“Follow me,” Amy cooed this week in her latest dreamy voice-over. “Follow me.” She speaks both to the people she imagines marching behind her toward revolution and to the decidedly more banal ritual of courting new followers on Twitter. Amy’s narcissism would seem to be a natural fit for the site, but even she bristles at some of its more pedestrian associations: “I don’t, like, go on and tell everybody what I’ve had for breakfast,” she scoffs at a skeptical co-worker.
That Amy gives herself over to romantic ideas about social media feels right, and there are some clever gags, but Enlightened can’t escape the glib, dated trappings that befall too many shows when they suddenly discover Twitter, Facebook, and the like. In this case the show embraces the classic meet cute, wherein it’s hilarious Amy doesn’t know that it’s called a “tweet” (not a “twit,” silly!) and that she stares down her follower count until it jumps from 13 to 14. These jokes expired about the time Twitter’s co-founders taught Oprah how to tweet on the air in 2009, and yet here they are, on one of the slyest shows on television in 2013.
The funny thing is that social networks are an undeniably important part of the business of TV. The ratings-industrial complex has gleefully sopped up love with fictional character accounts and cast feeds hawking teasers for new episodes every week. The networks themselves overlay sponsored hashtags on the air to connect fans. Nielson, the traditional ratings service that delivers overnight ratings, now even has a special metric that considers Twitter saturation as part of a TV show’s real audience power.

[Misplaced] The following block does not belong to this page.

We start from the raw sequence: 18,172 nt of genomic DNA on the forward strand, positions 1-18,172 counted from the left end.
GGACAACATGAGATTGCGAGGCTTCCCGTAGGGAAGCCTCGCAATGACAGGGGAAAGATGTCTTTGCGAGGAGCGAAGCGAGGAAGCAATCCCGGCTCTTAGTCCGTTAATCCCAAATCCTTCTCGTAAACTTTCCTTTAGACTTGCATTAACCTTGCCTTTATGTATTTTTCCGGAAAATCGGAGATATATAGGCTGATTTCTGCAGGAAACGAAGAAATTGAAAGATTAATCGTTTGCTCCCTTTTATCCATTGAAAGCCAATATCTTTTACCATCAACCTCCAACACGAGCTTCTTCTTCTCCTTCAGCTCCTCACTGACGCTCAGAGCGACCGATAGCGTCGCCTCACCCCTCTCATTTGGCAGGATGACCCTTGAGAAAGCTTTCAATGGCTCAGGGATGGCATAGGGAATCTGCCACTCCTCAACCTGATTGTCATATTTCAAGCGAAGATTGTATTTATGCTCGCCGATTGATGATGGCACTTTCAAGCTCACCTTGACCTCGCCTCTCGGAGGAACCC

But if social networking has found an aggressive and even sometimes sophisticated embrace on the network side, its infiltration of writers’ rooms has been lazy and arbitrary. On Castle, a party turns into a movie-ready rager because someone … tweets about it. On The New Normal, Rocky shows Jane, the monster grandmother, how to use Twitter, and she creates a viral stream of vitriol that gets 422 followers in an instant. On Modern Family, there’s an entire episode about Claire’s Facebook momfails.
Even on the two episodes I have seen of Catfish, supposedly about life in a “digital age,” social worlds are treated like Lynchian puzzles where every Like and photo are rightful objects of anxiety and paranoia. (Admittedly, it also features this sublime exchange: “You asked him if he wanted to get engaged!” “Well, Facebook engaged.”) This is all not to mention the show nominally based on Twitter, $#*! My Dad Says, which predictably turned into a dismal failure, stopping a handful of similar adaptations cold.
Does the Internet remain so exotic that we need Tim Allen jokes to understand it? Enlightened is the least of the offenders, but its adherence to the tiresome formula is still disappointing. I’d rather watch Amy sit on a couch and tweet for a half hour from her BlackBerry than sit through another winded lecture on how social media has transformed our lives—and like Amy, I know I’m not alone.